Salary is not the only compensation for work. What used to be called “fringe” benefits—things such as health insurance—are now a very significant part of compensation in most jobs. Unfortunately, the benefits are not as free as they once were. Increasingly, employees have to pay at least part of their cost. For that reason, you also now have more choices in what you receive. So it’s more important than ever to consider your benefits carefully, and select the best options for your family.
The advantage of signing up for insurance through work rather than on your own is that your employer’s group plan brings volume discounts. You can make changes to the coverage you are getting during the open enrollment period. This can vary by employer (and some may have two per year), but October is a popular month for open enrollment to begin. Once it’s over, you may be stuck with your selections until next year, although life events such as getting married, divorced, or having a child may allow you to make changes outside the open enrollment period (check with your human resources department for details).
Typically, an employer’s menu of coverage options will include:
- Health insurance
- Dental insurance
- Vision insurance
- Life insurance
- Accidental Death & Dismemberment (AD&D) insurance
- Disability insurance
For most people, health coverage is the most important one. Your decision about it will depend on your specific situation: What does the plan cover? How much of the cost is paid by your employer? What is available through your spouse’s employer?
Many couples with college-age kids automatically include them in their health plans. However, better options might be available. A client I met with recently has two children in college. Moving them onto coverage offered through their schools, and taking them off the group plan at work, saved the family a large amount of money.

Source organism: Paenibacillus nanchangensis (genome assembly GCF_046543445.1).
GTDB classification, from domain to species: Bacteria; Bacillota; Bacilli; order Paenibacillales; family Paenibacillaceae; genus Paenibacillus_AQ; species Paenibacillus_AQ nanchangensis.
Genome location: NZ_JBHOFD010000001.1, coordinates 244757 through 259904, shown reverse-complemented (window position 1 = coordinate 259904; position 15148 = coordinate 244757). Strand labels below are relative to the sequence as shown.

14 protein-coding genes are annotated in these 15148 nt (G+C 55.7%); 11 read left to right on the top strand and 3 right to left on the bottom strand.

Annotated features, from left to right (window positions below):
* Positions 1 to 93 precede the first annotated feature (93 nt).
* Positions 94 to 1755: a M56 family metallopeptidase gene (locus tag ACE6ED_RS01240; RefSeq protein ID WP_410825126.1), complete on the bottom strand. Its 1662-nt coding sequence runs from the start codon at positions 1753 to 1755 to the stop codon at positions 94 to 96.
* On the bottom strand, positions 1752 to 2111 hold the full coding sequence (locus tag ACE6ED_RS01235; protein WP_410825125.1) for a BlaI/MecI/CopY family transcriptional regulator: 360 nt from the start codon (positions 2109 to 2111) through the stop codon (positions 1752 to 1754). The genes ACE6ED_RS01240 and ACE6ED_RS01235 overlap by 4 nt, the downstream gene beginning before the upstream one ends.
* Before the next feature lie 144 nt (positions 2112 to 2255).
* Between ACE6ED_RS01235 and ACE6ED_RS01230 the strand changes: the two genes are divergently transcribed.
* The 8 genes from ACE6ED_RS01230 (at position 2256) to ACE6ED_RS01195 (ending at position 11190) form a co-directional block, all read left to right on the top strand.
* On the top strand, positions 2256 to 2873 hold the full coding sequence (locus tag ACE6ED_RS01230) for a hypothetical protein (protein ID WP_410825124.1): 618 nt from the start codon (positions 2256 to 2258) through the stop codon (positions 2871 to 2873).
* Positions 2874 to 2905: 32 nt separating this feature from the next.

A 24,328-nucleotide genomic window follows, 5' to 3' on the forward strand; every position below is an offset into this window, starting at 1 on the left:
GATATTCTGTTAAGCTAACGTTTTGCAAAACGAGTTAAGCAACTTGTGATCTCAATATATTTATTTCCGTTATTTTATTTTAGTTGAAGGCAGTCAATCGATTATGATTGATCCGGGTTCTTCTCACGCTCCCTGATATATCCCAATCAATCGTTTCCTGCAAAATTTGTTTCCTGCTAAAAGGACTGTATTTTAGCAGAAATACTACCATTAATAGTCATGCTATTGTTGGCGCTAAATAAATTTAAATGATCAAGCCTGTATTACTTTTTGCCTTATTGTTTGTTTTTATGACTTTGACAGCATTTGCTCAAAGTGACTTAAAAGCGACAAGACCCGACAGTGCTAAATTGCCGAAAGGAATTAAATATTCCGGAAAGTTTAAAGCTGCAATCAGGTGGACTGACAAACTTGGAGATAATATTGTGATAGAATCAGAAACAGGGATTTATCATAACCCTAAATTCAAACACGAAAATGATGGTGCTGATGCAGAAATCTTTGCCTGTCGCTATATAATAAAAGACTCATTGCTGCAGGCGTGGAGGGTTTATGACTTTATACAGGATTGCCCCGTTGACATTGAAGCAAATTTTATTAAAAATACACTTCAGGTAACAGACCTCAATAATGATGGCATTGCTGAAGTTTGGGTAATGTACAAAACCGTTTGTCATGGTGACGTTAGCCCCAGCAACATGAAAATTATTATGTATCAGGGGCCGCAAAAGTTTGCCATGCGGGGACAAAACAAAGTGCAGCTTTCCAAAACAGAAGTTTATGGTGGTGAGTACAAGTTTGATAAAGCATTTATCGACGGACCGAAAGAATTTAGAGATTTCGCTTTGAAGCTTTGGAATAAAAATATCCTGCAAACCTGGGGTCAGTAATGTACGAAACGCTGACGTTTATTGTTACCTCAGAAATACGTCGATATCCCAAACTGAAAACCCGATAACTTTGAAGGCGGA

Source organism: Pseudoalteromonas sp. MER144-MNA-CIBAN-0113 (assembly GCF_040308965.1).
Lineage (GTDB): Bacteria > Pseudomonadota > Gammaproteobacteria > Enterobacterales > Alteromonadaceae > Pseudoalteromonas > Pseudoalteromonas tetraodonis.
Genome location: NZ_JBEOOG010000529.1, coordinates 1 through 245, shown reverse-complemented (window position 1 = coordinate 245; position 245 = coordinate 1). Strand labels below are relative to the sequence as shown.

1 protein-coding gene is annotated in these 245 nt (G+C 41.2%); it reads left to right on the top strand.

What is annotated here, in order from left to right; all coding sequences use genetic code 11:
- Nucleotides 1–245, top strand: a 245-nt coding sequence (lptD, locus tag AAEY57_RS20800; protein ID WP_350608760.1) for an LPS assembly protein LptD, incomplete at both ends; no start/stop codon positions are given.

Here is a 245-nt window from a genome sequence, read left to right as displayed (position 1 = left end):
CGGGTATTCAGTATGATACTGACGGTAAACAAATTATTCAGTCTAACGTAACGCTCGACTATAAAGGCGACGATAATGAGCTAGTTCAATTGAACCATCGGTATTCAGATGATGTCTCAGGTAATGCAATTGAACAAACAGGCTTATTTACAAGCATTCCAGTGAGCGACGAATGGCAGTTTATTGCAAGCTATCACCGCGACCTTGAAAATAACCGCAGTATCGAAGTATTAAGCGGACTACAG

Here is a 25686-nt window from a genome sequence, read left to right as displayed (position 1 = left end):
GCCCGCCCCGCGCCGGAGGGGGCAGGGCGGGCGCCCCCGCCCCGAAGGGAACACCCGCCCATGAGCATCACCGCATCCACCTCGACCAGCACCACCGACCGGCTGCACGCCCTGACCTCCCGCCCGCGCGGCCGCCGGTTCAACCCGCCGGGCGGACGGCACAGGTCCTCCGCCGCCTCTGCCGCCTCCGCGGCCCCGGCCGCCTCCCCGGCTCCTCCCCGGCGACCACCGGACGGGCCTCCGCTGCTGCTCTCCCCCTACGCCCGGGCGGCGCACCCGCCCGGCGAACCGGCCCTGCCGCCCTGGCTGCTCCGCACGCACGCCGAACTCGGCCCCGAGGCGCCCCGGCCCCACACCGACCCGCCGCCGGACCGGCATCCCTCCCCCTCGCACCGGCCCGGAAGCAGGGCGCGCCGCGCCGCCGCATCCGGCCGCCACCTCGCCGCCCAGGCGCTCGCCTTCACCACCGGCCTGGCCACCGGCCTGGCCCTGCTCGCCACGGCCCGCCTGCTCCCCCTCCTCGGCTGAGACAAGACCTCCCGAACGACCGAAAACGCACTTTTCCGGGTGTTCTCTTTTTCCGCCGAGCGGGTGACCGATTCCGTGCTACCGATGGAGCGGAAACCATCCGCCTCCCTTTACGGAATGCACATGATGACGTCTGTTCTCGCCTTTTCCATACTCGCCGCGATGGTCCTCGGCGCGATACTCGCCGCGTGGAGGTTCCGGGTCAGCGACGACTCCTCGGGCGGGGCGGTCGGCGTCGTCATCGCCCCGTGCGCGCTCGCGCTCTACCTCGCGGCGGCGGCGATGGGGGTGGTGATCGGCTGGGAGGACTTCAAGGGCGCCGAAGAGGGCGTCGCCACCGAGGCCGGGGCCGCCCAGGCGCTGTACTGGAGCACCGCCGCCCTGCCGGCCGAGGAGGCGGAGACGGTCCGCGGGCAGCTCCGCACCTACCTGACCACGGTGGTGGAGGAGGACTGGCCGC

Generally, I would avoid signing up for most of the special add-ons, such as AD&D, or cancer-specific coverage. Such bells and whistles are usually cheap, yes, but it’s for a reason (most never use them). I recommend putting those dollars into your 401K instead. Also, you should take advantage of employer-matching 401K contributions to the greatest extent.
One coverage I strongly recommend is disability. It pays when an injury or illness forces you to miss work for an extended period of time. Many people do not understand how often this happens. According to the Council for Disability Awareness, 1 in 4 of those who are 20-years-old now will experience a period of disability before they retire. Imagine having to cope with that as your paycheck suddenly stops coming.
Some employers offer group legal coverage, which can provide you with an attorney’s services at discounted or no cost. I don’t have a strong opinion on this, but I have heard positive feedback from people with the coverage, so it may make sense for you. As I mentioned before, much depends on the specifics of your situation as well as what your employer exactly offers. Check with your human resources department for specifics, and contact us at PARTNERSINWEALTH as well. We want to be your trusted single point of contact for discussing financial matters, someone who will help remove the guesswork and put you in control of the situation. To learn more about us, please contact Jim Waters, CFP®, at 713.964.4028 or firstname.lastname@example.org.